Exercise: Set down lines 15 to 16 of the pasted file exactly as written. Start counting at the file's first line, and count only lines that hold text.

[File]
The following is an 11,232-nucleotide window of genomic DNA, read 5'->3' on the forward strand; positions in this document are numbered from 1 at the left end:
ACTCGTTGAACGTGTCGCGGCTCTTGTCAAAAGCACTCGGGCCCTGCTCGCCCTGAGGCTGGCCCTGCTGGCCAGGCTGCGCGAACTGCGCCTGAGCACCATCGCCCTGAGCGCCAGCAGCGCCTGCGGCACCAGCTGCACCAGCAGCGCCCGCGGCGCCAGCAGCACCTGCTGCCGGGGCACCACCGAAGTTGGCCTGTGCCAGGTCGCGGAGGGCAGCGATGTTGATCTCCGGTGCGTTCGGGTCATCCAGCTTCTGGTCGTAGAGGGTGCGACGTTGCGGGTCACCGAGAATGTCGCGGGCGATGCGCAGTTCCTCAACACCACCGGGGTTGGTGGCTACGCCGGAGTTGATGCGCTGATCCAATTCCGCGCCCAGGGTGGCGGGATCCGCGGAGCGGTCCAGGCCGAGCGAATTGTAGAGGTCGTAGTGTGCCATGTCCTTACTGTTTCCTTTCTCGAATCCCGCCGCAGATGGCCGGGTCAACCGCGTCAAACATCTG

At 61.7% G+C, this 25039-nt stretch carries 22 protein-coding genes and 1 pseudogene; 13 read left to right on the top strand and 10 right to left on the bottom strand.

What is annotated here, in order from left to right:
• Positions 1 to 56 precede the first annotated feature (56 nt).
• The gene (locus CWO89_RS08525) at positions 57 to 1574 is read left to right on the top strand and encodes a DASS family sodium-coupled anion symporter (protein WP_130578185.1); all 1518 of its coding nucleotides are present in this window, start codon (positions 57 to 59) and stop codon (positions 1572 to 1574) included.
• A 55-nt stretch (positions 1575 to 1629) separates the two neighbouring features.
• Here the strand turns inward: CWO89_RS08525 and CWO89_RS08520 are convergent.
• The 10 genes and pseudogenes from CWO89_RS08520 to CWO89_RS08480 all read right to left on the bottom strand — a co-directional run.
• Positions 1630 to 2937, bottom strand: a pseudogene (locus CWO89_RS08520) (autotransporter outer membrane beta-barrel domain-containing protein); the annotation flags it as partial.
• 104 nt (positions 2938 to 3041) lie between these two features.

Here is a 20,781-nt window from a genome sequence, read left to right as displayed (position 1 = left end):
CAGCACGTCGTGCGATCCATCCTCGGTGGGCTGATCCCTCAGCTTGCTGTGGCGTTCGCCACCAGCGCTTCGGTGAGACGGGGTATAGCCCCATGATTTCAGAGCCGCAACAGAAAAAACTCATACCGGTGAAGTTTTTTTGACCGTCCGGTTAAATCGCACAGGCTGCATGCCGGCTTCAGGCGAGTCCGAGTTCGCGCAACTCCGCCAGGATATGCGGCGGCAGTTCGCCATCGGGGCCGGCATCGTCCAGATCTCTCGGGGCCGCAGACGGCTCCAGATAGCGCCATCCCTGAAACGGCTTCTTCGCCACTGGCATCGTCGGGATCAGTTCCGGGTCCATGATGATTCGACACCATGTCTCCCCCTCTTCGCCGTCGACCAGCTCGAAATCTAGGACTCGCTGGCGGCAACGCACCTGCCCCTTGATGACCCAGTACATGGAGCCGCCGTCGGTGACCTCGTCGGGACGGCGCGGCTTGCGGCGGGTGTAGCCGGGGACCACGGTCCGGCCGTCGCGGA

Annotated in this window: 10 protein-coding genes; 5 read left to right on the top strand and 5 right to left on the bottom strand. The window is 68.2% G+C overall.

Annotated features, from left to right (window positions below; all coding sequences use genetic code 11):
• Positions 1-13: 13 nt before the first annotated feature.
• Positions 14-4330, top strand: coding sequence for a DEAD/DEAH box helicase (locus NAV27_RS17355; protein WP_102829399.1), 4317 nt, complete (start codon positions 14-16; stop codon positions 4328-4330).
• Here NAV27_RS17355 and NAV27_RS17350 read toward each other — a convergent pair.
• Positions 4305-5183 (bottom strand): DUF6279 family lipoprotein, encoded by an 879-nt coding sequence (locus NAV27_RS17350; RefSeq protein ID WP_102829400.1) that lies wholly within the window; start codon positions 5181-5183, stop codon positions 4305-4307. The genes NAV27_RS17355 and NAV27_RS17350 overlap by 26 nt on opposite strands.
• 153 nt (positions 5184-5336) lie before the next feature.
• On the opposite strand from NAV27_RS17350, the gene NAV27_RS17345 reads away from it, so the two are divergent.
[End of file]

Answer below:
Annotated features, from left to right (window positions below; all coding sequences use genetic code 11):
• Positions 1-13: 13 nt before the first annotated feature.